With a ‘shared goal’ of ‘a Europe in which free individuals can reach political consensus,’ Germany and Poland came together at Warsaw Book Fair last week.
Even as China is a major part of Berghahn Books’ translation rights trade, the prevalence of English in the world, Marion Berghahn says, is a boon.
With impressive rights sales for Alexandria Marzano-Lesnevich’s ‘The Fact of a Body,’ Szilvia Molnar at Sterling Lord talks about selling internationally.
Specific mentorships in Korean, Russian and Catalan as well as non-language-specific mentorships will begin in October at the association’s conference.
At the Tehran Times: Media access leads Iran’s young readers to want more complexity in fiction, say publishers, and ‘slightly altered’ translation.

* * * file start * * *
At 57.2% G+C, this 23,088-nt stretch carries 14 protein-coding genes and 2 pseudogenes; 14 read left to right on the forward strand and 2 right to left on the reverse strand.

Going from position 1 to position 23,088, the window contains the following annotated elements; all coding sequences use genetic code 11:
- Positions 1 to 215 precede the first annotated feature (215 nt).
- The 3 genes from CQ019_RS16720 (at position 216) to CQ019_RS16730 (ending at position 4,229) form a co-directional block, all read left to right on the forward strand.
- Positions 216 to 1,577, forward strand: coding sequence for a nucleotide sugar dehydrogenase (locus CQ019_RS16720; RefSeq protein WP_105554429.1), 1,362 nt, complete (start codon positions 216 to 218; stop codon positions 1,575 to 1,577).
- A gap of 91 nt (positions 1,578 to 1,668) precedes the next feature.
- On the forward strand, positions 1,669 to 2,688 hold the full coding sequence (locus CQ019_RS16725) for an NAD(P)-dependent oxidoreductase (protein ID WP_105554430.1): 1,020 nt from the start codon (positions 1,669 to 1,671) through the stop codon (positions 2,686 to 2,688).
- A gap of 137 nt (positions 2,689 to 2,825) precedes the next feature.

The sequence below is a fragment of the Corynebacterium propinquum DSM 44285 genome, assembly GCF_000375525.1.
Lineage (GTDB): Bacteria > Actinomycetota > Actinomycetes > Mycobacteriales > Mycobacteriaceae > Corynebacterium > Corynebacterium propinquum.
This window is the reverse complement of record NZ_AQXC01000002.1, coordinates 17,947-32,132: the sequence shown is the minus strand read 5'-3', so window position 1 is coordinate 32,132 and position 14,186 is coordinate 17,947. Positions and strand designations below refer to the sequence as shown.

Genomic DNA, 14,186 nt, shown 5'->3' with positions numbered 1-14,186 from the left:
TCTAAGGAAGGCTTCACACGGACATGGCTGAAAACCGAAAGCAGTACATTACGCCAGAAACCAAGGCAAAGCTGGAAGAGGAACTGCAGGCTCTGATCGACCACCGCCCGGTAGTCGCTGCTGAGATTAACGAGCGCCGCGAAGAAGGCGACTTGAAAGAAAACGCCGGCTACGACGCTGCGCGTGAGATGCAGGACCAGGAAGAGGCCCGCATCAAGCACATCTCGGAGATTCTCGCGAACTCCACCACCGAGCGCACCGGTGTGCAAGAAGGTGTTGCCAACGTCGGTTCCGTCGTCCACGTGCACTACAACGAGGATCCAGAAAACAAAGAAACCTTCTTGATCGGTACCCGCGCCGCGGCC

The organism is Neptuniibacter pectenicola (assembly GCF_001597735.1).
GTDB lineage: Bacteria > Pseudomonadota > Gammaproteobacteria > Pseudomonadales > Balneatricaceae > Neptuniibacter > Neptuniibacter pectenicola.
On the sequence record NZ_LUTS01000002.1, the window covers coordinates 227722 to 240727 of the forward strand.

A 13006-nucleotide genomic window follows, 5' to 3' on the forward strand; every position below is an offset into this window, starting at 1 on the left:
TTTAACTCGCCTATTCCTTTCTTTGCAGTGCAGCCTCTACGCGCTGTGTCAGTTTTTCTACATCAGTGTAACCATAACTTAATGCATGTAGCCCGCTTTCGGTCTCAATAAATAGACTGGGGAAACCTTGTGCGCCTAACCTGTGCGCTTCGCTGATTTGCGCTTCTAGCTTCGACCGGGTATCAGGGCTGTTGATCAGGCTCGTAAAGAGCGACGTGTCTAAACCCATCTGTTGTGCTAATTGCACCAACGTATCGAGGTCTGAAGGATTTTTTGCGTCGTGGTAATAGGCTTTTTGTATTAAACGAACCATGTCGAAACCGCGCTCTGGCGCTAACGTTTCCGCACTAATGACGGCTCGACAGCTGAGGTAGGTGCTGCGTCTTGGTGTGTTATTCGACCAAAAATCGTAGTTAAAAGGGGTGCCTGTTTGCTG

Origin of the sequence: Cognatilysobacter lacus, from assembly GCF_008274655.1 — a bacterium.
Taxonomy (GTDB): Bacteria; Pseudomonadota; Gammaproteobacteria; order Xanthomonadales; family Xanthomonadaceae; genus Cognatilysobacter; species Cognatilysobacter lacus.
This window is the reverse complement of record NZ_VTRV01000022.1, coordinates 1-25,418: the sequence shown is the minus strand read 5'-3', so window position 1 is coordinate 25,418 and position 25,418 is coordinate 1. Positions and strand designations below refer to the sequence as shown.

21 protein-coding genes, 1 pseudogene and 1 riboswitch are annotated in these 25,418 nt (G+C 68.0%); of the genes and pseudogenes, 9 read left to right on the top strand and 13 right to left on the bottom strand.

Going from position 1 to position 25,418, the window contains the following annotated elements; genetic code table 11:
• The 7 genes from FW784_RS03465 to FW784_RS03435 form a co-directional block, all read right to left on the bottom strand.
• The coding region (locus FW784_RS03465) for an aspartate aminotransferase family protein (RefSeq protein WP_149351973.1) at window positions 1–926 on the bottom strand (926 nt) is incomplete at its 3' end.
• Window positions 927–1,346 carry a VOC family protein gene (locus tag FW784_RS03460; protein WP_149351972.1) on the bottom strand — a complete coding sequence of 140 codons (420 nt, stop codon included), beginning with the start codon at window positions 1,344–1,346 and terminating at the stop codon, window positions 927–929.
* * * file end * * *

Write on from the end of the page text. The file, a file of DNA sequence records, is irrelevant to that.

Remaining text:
From Radio Prague: A winner of the EU Prize for Literature, Bianca Bellová says that when she hears her text translated, ‘I feel a bit embarrassed.’
‘A language is glorified through its literature,’ says K. Jayakumar, and a university program in Kerala is focused on that goal for Malayalam.
Despite uneven progress–the Russian team reportedly lagging its Chinese counterparts–a Moscow-Beijing partnership pursues a tall order in translation.
From Crain’s New York Business: Dedicated to bringing international books to US readers, New Vessel Press is a self-funded independent publisher.
More books are published in Francophone Canada than in Canada’s English-language regions. Here’s how Canada Council supports the country’s bilingual culture.